European Environment Agency (EEA)

Environmental indicator report 2014


Courtesy of Courtesy of European Environment Agency (EEA)

Across the world, there is growing recognition that the prevailing model of economic growth, grounded in ever-increasing resource use and pollutant emissions, cannot be sustained indefinitely. In the coming decades, with global population expected to increase to 9 billion people from 7.6 billion today, continued improvements in living standards and well-being will depend on a transition to a green economy globally that can meet society's needs while preserving the natural systems that sustain us.

Increasingly, this ambition is reflected in policies and initiatives at all levels of governance. In Europe, for example, the European Union's 7th Environment Action Programme (7th EAP) includes the vision that in 2050, we live well, within the planet's ecological limits and the priority objective of turning the EU into a 'resource-efficient, green and competitive low-carbon economy'.

To examine what the concept of green economy means in practice and evaluate Europe's progress in achieving this transition, in 2012 the European Environment Agency (EEA) initiated a new series of environmental indicator reports. The first two reports in the series focused on green economy and the European environment, addressing resource efficiency and resilience (EEA, 2012a), and the links between European resource demand, environmental degradation and changes in human health and well-being (EEA, 2013d).

This report provides another perspective on the green economy transition, addressing the global value chains that meet European demand for goods and services. In doing so, it goes beyond previous reports and analyses to address the global dimension of Europe's economic activities. This perspective is highly relevant because European production and consumption systems rely heavily on imported resources and goods. In doing so, the related environmental pressures from these systems largely affect other world regions, while European consumers are unlikely to have much knowledge of these impacts and European policymakers have relatively little authority to influence them. The continuing globalisation of trade flows therefore creates a significant challenge for environmental governance.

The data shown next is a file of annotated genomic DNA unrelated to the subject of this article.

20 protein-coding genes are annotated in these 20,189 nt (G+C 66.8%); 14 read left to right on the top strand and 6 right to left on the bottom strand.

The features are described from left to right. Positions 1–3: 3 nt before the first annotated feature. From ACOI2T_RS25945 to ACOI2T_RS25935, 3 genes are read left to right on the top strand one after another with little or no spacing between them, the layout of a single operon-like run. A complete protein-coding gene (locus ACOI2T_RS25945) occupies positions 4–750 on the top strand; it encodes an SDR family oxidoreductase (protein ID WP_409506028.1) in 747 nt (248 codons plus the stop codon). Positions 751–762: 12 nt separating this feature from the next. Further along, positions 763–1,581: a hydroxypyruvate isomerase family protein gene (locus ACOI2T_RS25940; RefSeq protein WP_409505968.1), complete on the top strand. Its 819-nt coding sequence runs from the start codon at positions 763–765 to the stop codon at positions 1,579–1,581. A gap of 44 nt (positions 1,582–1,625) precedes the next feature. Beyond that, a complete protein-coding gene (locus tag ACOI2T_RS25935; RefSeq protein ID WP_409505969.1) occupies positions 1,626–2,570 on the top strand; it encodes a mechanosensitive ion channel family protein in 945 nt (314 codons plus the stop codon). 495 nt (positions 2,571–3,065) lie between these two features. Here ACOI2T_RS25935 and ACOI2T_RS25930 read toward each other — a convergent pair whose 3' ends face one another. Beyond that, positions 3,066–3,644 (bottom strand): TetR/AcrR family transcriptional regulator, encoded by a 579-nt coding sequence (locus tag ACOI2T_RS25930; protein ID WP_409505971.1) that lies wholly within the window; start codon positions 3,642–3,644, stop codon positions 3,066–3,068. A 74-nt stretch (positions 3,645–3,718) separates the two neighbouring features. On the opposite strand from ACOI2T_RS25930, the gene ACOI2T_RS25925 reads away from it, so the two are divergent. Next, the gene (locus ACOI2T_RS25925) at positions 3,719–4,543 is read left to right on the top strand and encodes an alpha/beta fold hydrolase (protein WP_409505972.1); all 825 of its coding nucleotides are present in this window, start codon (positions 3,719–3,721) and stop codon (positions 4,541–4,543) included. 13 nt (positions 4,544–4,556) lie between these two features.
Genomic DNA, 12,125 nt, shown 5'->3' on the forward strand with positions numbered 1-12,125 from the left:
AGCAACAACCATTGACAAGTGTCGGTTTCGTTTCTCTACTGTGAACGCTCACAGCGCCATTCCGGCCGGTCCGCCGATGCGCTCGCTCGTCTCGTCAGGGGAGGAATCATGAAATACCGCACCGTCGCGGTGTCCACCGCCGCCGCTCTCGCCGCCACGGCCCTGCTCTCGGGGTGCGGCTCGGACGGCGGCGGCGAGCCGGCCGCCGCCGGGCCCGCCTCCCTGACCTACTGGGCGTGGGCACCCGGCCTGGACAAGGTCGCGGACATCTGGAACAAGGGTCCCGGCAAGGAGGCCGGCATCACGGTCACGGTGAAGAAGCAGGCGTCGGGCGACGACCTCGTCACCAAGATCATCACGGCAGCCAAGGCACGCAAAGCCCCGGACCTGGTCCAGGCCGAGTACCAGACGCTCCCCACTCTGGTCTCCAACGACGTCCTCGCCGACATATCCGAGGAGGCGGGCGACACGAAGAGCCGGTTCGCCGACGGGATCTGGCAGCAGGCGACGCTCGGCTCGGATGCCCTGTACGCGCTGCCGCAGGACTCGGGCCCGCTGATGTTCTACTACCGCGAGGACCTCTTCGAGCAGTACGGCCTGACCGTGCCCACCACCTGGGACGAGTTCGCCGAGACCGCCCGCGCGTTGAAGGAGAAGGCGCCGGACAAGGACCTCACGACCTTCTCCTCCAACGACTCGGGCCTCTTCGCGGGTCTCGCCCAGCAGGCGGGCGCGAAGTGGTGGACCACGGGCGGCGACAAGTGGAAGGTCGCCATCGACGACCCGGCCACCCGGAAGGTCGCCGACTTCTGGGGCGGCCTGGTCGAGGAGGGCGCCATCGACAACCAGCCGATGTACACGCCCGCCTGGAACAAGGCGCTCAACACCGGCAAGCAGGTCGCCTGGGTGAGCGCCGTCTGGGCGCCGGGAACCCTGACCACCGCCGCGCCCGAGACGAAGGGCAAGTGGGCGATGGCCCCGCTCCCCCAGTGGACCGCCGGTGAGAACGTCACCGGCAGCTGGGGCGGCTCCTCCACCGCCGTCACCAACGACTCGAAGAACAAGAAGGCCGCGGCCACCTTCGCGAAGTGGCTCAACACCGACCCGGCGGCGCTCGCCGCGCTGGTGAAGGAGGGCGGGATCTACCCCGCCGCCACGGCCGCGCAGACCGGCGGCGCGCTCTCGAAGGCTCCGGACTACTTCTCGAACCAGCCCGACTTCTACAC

The analysis in this report focuses on selected productionconsumption systems, which link environmental, social and economic systems across the world — generating earnings, supporting ways of living, and meeting consumer demands — and also account for much of humanity's burden on the environment. Production and consumption are addressed together because they are highly interdependent. Only by adopting an integrated perspective is it possible to get a full understanding of these systems: the incentives that structure them, the functions they perform, the ways system elements interact, the impacts they generate, and the opportunities to reconfigure them. The overall objective is to highlight ways that production-consumption systems can be adjusted to augment societal benefits and minimise societal costs.

Assessing the environmental and socio-economic impacts of highly sophisticated, global production-consumption systems presents significant knowledge challenges. Whereas there are established indicators to track environmental pressures from production in Europe, indicators that capture the pressures embedded in imported raw materials and goods are far less mature. Nevertheless, the data available allow an interesting picture to emerge from the drivers that shape production-consumption systems, the (positive and negative) pressures and impacts caused by these systems, and the types of tools that can help to mitigate these pressures and impacts.

Part 1 of the report investigates the overall trends in productionconsumption systems in Europe and related environmental pressures. It explains how these systems are influenced by an array of interlinked factors, including economic, technological, demographic and sociological factors, as well as global megatrends.

Part 2 presents three selected production-consumption systems: food, electrical and electronic goods and clothing. These are productionconsumption systems with large shares of imports to the European economy and are especially characterised by the globalisation of their supply chains. Together the three systems account for a considerable share of the pressures and impacts of European productionconsumption systems on the environment.

For each of the three production-consumption systems, available indicators are used to describe the characteristics and trends of the specific system, as well as the trends and hotspots of related environmental pressures and impacts. This quantitative analysis is accompanied by an assessment of opportunities to move these systems in a more sustainable direction.

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